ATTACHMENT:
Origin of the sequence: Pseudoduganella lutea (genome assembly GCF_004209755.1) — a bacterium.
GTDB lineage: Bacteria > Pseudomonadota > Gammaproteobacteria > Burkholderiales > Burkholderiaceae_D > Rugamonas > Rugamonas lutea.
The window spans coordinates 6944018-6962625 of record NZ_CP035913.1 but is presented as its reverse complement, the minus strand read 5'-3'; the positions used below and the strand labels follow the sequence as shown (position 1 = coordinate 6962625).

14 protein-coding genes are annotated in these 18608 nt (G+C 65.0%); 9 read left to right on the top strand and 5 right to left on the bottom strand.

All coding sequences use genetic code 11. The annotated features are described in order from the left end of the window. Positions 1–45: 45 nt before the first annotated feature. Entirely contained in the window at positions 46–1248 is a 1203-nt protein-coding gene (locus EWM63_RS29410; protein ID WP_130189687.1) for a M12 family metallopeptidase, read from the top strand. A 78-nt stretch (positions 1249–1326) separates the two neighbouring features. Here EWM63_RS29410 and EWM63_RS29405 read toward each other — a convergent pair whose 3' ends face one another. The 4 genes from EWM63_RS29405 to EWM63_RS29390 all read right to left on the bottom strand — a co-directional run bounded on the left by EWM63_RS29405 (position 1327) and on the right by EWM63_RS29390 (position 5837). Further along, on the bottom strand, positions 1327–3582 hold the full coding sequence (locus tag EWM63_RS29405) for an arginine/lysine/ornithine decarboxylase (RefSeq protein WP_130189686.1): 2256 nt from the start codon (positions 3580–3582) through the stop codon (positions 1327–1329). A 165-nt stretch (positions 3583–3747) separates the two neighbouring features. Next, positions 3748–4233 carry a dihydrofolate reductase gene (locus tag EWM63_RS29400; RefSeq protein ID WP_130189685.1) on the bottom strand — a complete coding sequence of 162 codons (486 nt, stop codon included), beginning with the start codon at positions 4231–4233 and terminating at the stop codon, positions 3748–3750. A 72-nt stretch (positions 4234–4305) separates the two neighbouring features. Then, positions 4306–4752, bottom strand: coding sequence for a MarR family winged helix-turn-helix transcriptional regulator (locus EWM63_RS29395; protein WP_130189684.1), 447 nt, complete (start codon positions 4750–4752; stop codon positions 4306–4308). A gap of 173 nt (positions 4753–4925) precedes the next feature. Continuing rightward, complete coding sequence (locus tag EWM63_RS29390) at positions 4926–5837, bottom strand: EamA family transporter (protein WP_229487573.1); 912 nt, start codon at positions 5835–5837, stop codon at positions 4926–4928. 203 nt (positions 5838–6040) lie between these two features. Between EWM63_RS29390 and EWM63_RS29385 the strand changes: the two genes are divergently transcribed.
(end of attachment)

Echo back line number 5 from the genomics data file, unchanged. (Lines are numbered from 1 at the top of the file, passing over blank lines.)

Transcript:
All coding sequences use genetic code 11. The annotated features are described in order from the left end of the window. Positions 1–45: 45 nt before the first annotated feature. Entirely contained in the window at positions 46–1248 is a 1203-nt protein-coding gene (locus EWM63_RS29410; protein ID WP_130189687.1) for a M12 family metallopeptidase, read from the top strand. A 78-nt stretch (positions 1249–1326) separates the two neighbouring features. Here EWM63_RS29410 and EWM63_RS29405 read toward each other — a convergent pair whose 3' ends face one another. The 4 genes from EWM63_RS29405 to EWM63_RS29390 all read right to left on the bottom strand — a co-directional run bounded on the left by EWM63_RS29405 (position 1327) and on the right by EWM63_RS29390 (position 5837). Further along, on the bottom strand, positions 1327–3582 hold the full coding sequence (locus tag EWM63_RS29405) for an arginine/lysine/ornithine decarboxylase (RefSeq protein WP_130189686.1): 2256 nt from the start codon (positions 3580–3582) through the stop codon (positions 1327–1329). A 165-nt stretch (positions 3583–3747) separates the two neighbouring features. Next, positions 3748–4233 carry a dihydrofolate reductase gene (locus tag EWM63_RS29400; RefSeq protein ID WP_130189685.1) on the bottom strand — a complete coding sequence of 162 codons (486 nt, stop codon included), beginning with the start codon at positions 4231–4233 and terminating at the stop codon, positions 3748–3750. A 72-nt stretch (positions 4234–4305) separates the two neighbouring features. Then, positions 4306–4752, bottom strand: coding sequence for a MarR family winged helix-turn-helix transcriptional regulator (locus EWM63_RS29395; protein WP_130189684.1), 447 nt, complete (start codon positions 4750–4752; stop codon positions 4306–4308). A gap of 173 nt (positions 4753–4925) precedes the next feature. Continuing rightward, complete coding sequence (locus tag EWM63_RS29390) at positions 4926–5837, bottom strand: EamA family transporter (protein WP_229487573.1); 912 nt, start codon at positions 5835–5837, stop codon at positions 4926–4928. 203 nt (positions 5838–6040) lie between these two features. Between EWM63_RS29390 and EWM63_RS29385 the strand changes: the two genes are divergently transcribed.